Compliance vs efficiency: spend a little to save a lot 09 September 2013
Compliance, efficiency and cost-cutting – those have to be the watchwords for the vast majority of managers, engineers and technicians throughout the transport industry for the foreseeable future. And, while they may seem mutually exclusive, in many cases closer examination demonstrates a clear dependence.
Look at VOSA's OCRS (Operator Compliance Risk Score). Staying on the right side of that will require investment in training, systems and procedures for some, yet the consequence of not getting a green rating is the certainty of costs – at the very least in the form of delayed journeys, with vehicles hauled over for roadside inspections (page 40).
And then, if one of those vehicles should attract an 'S' marked prohibition, you're in real trouble. Now we're talking about a spiral of potentially damaging expense, with VOSA investigations, possibly litigation and a public inquiry before the traffic commissioner. Serious failings – maybe due to misguided cost-cutting – could see your 'O' licence curtailed, even revoked. Now there's the very real possibility that you'll be forced out of business (page 14).
All of which is entirely and rightly avoidable. Getting your vehicles, drivers and maintenance providers compliant with the mandatory standards is a condition of all operators' 'O' licenses, only because anything less is deemed to compromise road and corporate safety. So, put simply, proper systems and competent people represent the minimum costs of doing business in the transport industry. Indeed, it's staggering that anyone gets away with anything less.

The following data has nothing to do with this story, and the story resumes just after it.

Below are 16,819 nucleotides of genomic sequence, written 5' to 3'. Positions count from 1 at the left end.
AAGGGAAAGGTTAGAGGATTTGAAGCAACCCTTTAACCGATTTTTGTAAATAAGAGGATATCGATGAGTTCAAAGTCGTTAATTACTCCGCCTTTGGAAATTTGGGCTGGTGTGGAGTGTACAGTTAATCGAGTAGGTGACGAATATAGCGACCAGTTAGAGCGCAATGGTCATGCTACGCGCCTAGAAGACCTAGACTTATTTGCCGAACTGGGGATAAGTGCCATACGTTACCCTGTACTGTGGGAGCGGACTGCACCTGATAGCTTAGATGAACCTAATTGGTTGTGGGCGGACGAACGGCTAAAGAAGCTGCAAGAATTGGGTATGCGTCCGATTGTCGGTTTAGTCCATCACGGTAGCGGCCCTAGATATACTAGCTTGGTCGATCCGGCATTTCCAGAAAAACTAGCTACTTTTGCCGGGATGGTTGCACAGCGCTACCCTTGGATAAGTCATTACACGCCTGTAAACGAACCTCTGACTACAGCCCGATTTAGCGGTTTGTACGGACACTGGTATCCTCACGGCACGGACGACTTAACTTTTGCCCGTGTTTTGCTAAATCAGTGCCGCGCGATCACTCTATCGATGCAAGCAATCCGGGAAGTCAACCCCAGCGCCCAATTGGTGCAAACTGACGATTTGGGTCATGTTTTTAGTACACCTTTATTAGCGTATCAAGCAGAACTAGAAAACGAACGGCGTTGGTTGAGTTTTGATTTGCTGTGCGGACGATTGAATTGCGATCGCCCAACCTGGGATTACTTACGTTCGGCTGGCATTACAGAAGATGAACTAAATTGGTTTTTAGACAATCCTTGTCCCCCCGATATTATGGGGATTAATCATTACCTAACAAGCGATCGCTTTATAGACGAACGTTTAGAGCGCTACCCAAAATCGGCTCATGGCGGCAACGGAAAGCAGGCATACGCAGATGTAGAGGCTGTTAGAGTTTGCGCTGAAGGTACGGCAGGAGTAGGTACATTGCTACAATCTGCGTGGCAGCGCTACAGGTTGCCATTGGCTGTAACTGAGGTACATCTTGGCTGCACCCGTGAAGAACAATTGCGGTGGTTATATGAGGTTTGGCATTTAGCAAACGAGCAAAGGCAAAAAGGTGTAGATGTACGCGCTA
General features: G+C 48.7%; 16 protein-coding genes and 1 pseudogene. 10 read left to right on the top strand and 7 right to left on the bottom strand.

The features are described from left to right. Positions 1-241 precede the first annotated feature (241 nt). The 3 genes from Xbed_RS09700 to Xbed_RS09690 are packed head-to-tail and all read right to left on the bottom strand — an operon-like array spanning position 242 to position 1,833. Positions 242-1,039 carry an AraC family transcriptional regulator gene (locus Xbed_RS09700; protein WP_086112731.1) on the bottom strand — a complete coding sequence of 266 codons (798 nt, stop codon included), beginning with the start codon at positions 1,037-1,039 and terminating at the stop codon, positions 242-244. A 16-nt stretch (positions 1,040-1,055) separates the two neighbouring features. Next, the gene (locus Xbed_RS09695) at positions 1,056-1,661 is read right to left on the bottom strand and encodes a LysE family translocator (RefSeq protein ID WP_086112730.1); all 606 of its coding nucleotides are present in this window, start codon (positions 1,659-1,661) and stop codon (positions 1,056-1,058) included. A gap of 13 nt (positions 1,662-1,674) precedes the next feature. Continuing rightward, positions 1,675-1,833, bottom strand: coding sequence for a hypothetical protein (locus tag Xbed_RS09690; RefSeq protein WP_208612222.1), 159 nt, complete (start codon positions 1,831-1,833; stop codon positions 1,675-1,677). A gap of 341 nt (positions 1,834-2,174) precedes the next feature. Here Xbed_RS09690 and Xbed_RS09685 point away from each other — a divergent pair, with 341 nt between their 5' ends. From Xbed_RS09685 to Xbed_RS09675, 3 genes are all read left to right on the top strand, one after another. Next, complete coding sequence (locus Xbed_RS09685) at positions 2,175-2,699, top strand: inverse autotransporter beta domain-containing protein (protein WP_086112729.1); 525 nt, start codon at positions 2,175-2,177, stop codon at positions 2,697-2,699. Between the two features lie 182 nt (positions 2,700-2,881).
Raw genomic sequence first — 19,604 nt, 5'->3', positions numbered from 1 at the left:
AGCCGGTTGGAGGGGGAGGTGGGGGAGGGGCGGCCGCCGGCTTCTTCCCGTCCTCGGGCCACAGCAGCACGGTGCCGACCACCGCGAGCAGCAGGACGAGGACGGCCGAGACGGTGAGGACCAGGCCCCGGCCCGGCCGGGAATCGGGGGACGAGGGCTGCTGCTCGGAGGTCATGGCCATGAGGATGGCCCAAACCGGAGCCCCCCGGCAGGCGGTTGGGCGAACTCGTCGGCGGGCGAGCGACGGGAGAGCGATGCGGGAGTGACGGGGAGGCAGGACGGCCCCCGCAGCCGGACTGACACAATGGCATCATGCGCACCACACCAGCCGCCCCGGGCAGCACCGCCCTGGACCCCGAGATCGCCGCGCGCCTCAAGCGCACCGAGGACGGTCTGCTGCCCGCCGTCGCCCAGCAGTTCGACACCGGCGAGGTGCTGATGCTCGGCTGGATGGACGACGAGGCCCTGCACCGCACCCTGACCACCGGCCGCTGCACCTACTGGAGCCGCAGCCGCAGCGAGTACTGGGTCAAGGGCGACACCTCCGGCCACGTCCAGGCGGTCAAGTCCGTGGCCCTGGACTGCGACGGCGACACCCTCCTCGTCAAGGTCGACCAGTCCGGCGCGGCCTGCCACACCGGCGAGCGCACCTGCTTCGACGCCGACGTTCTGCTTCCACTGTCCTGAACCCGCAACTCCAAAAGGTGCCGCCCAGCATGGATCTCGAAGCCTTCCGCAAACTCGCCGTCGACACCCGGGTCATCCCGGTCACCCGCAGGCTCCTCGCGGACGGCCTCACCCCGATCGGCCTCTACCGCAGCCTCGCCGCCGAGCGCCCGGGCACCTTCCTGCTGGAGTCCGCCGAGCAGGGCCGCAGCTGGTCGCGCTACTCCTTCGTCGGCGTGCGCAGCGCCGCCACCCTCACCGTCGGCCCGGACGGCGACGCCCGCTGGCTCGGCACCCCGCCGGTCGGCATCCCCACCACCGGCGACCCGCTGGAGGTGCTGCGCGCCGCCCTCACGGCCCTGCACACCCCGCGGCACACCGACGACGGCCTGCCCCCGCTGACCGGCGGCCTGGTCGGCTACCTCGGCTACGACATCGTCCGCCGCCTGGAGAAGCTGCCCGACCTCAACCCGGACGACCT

That said, transport, just like the rest of the corporate world, is under pressure, so some judicious belt-tightening is a business imperative today. The issue, however, is understanding what's judicious versus what's reckless. Cutting costs, in terms of fuel consumption and/or insurance premiums, using initiatives that improve driver behaviour (based, for example, on telematics and camera technology) makes perfect sense. Yes, there's an upfront investment, but the payback can be very rapid and then you're into bunce.
Much the same applies to specifying vehicles more closely to match their anticipated function(s), taking advantage of technology improvements that increase operational efficiency without compromising residuals. Or buying into the DfT's (Department for Transport) longer trailers trial, if your operation cubes out before it grosses out. Or getting on board with multi-fuel engined vehicles or hybrids, where the fuel savings stack up against the initial purchase price. It's often a matter of understanding the total cost of your vehicle ownership, including all running and operational costs, and benchmarking those against the industry average to see where best to spend a little and save a lot.
Naturally, if all of the above was easy and risk-free, everyone would have already done it. The issues invariably are understanding priorities, avoiding blind alleys and freeing up resource to make it happen. If you need help from your peers, why not come along to the IRTE Conference on 11 September. Go to www.irte-conference.co.uk and book online.
As the old proverb goes, a stitch in time saves nine. Trite, maybe. Apposite, certainly.
Brian Tinham BSc CEng MInstMC FSOE FIPlantE FIRTE
Society of Operations Engineers
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